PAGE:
Today’s Catechism sections discuss the theological virtue of charity. Supporting material comes from the “Summa Theologica”.


1822 Charity is the theological virtue by which we love God above all things for his own sake, and our neighbor as ourselves for the love of God.

1823 Jesus makes charity the new commandment.96 By loving his own "to the end,"97 he makes manifest the Father's love which he receives. By loving one another, the disciples imitate the love of Jesus which they themselves receive. Whence Jesus says: "As the Father has loved me, so have I loved you; abide in my love." and again: "This is my commandment, that you love one another as I have loved you."98

1824 Fruit of the Spirit and fullness of the Law, charity keeps the commandments of God and his Christ: "Abide in my love. If you keep my commandments, you will abide in my love."99

1825 Christ died out of love for us, while we were still "enemies."100 The Lord asks us to love as he does, even our enemies, to make ourselves the neighbor of those farthest away, and to love children and the poor as Christ himself.101

The Apostle Paul has given an incomparable depiction of charity: "charity is patient and kind, charity is not jealous or boastful; it is not arrogant or rude. Charity does not insist on its own way; it is not irritable or resentful; it does not rejoice at wrong, but rejoices in the right. Charity bears all things, believes all things, hopes all things, endures all things."102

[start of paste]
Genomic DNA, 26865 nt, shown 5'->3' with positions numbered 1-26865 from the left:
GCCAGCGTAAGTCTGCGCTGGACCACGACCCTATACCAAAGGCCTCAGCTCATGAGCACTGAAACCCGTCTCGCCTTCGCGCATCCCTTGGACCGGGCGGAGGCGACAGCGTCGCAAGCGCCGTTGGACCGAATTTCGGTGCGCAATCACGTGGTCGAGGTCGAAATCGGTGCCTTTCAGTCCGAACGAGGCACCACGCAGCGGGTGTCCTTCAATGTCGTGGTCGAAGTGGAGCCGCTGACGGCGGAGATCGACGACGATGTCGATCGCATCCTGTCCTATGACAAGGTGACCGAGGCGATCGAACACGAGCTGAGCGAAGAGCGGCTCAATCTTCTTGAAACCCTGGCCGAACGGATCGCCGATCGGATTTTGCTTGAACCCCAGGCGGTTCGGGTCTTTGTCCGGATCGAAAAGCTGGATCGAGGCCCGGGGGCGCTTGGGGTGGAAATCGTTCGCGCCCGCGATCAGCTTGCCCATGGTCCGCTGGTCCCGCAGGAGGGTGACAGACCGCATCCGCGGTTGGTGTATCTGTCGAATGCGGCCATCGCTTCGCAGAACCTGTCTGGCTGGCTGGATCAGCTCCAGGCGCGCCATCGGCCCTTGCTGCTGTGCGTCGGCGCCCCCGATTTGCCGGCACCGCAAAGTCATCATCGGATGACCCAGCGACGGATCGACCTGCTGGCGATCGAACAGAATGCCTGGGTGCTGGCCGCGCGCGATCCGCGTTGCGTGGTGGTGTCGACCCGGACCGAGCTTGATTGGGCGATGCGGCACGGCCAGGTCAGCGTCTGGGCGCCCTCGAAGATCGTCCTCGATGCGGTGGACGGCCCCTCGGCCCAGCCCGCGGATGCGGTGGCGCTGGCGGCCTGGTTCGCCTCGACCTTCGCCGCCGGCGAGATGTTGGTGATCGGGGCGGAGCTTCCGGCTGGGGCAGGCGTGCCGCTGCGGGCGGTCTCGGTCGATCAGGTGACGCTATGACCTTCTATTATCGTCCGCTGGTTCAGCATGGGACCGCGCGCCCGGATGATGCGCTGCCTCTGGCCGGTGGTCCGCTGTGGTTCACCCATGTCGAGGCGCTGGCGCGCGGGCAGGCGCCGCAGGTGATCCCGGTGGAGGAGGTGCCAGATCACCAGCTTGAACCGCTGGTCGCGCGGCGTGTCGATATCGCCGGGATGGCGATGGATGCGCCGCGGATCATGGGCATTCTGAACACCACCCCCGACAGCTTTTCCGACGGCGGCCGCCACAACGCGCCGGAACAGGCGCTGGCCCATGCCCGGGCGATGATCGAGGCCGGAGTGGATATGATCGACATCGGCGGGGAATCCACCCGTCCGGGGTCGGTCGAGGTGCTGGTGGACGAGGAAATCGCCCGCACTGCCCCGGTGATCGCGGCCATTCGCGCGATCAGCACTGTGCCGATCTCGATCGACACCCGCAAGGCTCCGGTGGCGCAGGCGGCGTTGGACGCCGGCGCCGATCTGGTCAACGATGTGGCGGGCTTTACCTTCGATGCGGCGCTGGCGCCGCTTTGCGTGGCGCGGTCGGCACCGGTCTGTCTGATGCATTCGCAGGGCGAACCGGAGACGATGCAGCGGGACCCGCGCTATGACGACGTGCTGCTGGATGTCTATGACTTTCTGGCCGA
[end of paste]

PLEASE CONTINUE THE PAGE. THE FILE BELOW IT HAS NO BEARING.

1826 "If I . . . have not charity," says the Apostle, "I am nothing." Whatever my privilege, service, or even virtue, "if I . . . have not charity, I gain nothing."103 Charity is superior to all the virtues. It is the first of the theological virtues: "So faith, hope, charity abide, these three. But the greatest of these is charity."104

1827 The practice of all the virtues is animated and inspired by charity, which "binds everything together in perfect harmony";105 it is the form of the virtues; it articulates and orders them among themselves; it is the source and the goal of their Christian practice. Charity upholds and purifies our human ability to love, and raises it to the supernatural perfection of divine love.

1828 The practice of the moral life animated by charity gives to the Christian the spiritual freedom of the children of God. He no longer stands before God as a slave, in servile fear, or as a mercenary looking for wages, but as a son responding to the love of him who "first loved us":106

If we turn away from evil out of fear of punishment, we are in the position of slaves. If we pursue the enticement of wages, . . . we resemble mercenaries. Finally if we obey for the sake of the good itself and out of love for him who commands . . . we are in the position of children.107

1829 The fruits of charity are joy, peace, and mercy; charity demands beneficence and fraternal correction; it is benevolence; it fosters reciprocity and remains disinterested and generous; it is friendship and communion:
Love is itself the fulfillment of all our works. There is the goal; that is why we run: we run toward it, and once we reach it, in it we shall find rest.108


1844 By charity, we love God above all things and our neighbor as ourselves for love of God. Charity, the form of all the virtues, "binds everything together in perfect harmony" (⇒ Col 3:14).

In the “Summa Theologica” (Secunda Secundæ Partis, 23, 3), St. Thomas Aquinas discusses the virtue of charity.

Article 3. Whether charity is a virtue?

Objection 1. It would seem that charity is not a virtue. For charity is a kind of friendship. Now philosophers do not reckon friendship a virtue, as may be gathered from Ethic. viii, 1; nor is it numbered among the virtues whether moral or intellectual. Neither, therefore, is charity a virtue.